Lynnet wrote:Is there an online guide to Greek names (mythological)?
Yes, most dictionaries will have these, so one could look at an online dictionary as someone just said.
It's probably worth buying a copy of the paperback Penguin Who's Who in the Ancient World
which is cheap enough and which indicates the pronunciations in the index, using a macron (line over a vowel) to indicate if it's long and a breve (half-circle over a vowel) if it's short and so on.
The Anglicizations are often fairly obvious. (If the names occur in the context of, say, French or Italian opera the pronunciations, sometimes spelling, will be different.)
So traditionally you use ordinary English vowels: the i in "pin" for short I, the i in "might" for long; the e in "met" for short E, the e in "evil" for long e; the a in "mat' for short A, the a in "save" for long a, and so on ...
You do hear people attempt "latinate" vowels in some of these names -- particularly if they don't recognize the name. But it is rather affected: these names have been around in European languages and have assumed local dress over the years.
So (using the @ sign for a neutral vowel -- shwa sound):
I believe the long and short vowels mostly follow the Greek quantities, though not the Greek sounds. But this is not always so. Thus the traditional English pronunciation of Eros is EAR-oss although I understand that is "false quantity".
Note that Ch is always going to be K -- so Chaos is KAY-oss
Also, it tends to be usual to sound all the vowels. For example, Athene is @-THEEN-ee not @-theen.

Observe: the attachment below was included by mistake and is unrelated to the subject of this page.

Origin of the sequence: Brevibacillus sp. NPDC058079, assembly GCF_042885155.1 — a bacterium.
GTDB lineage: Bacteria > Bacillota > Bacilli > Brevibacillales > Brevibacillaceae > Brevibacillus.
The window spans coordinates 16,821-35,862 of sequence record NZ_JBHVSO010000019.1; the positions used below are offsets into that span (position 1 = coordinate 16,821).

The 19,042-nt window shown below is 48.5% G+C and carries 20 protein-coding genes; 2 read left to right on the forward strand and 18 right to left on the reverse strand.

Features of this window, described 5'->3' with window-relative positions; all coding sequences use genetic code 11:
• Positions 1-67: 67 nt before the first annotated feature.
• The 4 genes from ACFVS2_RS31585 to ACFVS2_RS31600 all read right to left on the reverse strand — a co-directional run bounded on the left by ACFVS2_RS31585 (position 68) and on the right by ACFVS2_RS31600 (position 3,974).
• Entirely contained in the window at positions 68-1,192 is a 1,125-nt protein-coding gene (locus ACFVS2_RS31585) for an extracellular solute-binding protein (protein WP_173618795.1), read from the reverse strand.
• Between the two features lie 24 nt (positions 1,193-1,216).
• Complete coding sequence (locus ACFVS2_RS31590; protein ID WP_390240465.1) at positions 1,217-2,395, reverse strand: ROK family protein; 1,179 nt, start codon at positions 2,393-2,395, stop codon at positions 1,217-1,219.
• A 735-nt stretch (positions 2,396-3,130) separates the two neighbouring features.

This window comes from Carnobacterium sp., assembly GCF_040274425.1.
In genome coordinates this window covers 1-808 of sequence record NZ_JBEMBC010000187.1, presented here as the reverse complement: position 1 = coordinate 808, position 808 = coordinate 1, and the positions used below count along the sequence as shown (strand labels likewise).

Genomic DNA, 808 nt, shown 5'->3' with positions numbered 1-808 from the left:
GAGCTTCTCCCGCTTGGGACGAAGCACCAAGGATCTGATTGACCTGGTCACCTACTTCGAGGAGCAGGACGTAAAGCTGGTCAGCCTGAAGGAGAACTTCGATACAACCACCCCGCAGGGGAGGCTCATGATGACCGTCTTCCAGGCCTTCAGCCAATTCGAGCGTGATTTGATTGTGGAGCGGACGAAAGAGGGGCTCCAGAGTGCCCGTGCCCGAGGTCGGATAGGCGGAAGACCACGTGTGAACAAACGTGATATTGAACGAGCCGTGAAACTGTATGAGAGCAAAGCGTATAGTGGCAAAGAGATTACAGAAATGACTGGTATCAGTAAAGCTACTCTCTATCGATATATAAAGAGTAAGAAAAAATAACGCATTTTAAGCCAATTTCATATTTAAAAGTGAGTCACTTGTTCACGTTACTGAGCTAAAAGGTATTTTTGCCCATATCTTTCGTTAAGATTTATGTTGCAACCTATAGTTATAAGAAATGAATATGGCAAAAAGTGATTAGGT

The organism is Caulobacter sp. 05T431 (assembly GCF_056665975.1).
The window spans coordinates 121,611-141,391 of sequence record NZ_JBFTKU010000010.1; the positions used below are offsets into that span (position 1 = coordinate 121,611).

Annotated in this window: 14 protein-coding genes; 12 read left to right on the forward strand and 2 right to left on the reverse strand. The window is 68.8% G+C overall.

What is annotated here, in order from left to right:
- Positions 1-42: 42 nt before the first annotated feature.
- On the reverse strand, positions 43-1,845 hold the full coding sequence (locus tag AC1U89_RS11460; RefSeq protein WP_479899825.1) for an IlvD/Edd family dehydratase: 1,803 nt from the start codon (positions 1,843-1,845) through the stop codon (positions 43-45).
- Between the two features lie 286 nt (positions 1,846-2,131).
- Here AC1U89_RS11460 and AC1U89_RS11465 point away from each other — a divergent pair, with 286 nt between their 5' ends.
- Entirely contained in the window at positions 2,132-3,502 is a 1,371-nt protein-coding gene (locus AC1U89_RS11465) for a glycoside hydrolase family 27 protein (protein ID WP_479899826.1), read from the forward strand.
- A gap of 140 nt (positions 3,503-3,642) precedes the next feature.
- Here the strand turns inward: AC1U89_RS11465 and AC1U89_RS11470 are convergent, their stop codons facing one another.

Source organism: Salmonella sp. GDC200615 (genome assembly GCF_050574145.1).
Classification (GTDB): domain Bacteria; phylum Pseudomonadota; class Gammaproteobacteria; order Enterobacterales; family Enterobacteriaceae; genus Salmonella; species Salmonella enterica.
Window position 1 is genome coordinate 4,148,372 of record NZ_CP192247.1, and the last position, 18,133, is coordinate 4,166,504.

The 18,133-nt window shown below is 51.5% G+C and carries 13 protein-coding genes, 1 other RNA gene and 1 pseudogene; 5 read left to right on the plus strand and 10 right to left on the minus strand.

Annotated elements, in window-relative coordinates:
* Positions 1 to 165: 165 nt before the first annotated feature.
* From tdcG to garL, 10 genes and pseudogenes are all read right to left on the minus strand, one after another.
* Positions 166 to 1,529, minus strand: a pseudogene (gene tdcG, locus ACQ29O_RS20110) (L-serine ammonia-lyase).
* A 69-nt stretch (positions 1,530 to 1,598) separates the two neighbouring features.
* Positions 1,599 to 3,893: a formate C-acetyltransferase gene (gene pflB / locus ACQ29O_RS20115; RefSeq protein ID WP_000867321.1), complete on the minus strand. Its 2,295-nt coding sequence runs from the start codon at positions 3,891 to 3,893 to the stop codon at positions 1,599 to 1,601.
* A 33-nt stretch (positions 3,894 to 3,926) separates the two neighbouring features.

Interestingly, I bought George Macdonald's The Princess and the Goblin
off iTunes as an Audible download and noticed that the reader pronounced the princess's name (Irene) as EYE-reen. I assume the reader had missed the name was coming from the Greek, making it out to be like Eileen or something. In fact, he should have said EYE-reen-ee ... and I guess Macdonald intends adult readers to recognize this a Greek name, check the meaning if they don't know it, and reflect on it. The name, in fact, is derived from the Greek word for Peace. It seems to me significant that the Old Princess is quite specific that it is her
name -- "I let you have it." Anyway, I digress ...
I tend not to mind about pronunciations on Librivox recordings, whatever a reader says. After all, this is people giving their time free. However, I do tend to feel that something from Audible ought to be correct in all respects. Often it's not. If an actor's being paid to do that as a job, one feels he should take the time and trouble to get things right. I've had Audible downloads with chunks missing out of the middle and chapters in the wrong order. They seem sometimes to put stuff out there without checking it all.